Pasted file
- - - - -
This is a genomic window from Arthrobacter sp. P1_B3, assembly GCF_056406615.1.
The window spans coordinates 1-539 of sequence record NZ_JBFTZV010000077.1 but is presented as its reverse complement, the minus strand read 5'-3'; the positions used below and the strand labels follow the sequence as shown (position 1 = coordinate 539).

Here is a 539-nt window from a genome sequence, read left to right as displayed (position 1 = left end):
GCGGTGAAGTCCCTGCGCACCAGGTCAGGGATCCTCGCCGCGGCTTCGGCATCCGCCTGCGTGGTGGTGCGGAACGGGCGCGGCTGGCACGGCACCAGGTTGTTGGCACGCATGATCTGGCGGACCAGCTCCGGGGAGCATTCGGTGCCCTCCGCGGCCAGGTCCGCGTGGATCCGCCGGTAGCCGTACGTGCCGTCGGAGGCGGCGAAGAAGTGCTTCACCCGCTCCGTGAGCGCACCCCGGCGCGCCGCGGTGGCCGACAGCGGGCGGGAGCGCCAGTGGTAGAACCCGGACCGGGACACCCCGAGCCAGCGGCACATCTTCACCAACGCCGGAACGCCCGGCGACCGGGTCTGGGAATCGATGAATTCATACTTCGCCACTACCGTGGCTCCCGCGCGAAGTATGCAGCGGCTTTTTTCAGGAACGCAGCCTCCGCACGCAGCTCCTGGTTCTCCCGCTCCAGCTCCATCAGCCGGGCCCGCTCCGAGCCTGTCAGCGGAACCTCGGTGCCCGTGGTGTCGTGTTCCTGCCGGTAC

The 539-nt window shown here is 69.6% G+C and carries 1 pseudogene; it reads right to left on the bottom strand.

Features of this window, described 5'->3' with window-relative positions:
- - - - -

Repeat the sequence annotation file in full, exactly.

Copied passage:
This is a genomic window from Arthrobacter sp. P1_B3, assembly GCF_056406615.1.
The window spans coordinates 1-539 of sequence record NZ_JBFTZV010000077.1 but is presented as its reverse complement, the minus strand read 5'-3'; the positions used below and the strand labels follow the sequence as shown (position 1 = coordinate 539).

Here is a 539-nt window from a genome sequence, read left to right as displayed (position 1 = left end):
GCGGTGAAGTCCCTGCGCACCAGGTCAGGGATCCTCGCCGCGGCTTCGGCATCCGCCTGCGTGGTGGTGCGGAACGGGCGCGGCTGGCACGGCACCAGGTTGTTGGCACGCATGATCTGGCGGACCAGCTCCGGGGAGCATTCGGTGCCCTCCGCGGCCAGGTCCGCGTGGATCCGCCGGTAGCCGTACGTGCCGTCGGAGGCGGCGAAGAAGTGCTTCACCCGCTCCGTGAGCGCACCCCGGCGCGCCGCGGTGGCCGACAGCGGGCGGGAGCGCCAGTGGTAGAACCCGGACCGGGACACCCCGAGCCAGCGGCACATCTTCACCAACGCCGGAACGCCCGGCGACCGGGTCTGGGAATCGATGAATTCATACTTCGCCACTACCGTGGCTCCCGCGCGAAGTATGCAGCGGCTTTTTTCAGGAACGCAGCCTCCGCACGCAGCTCCTGGTTCTCCCGCTCCAGCTCCATCAGCCGGGCCCGCTCCGAGCCTGTCAGCGGAACCTCGGTGCCCGTGGTGTCGTGTTCCTGCCGGTAC

The 539-nt window shown here is 69.6% G+C and carries 1 pseudogene; it reads right to left on the bottom strand.

Features of this window, described 5'->3' with window-relative positions: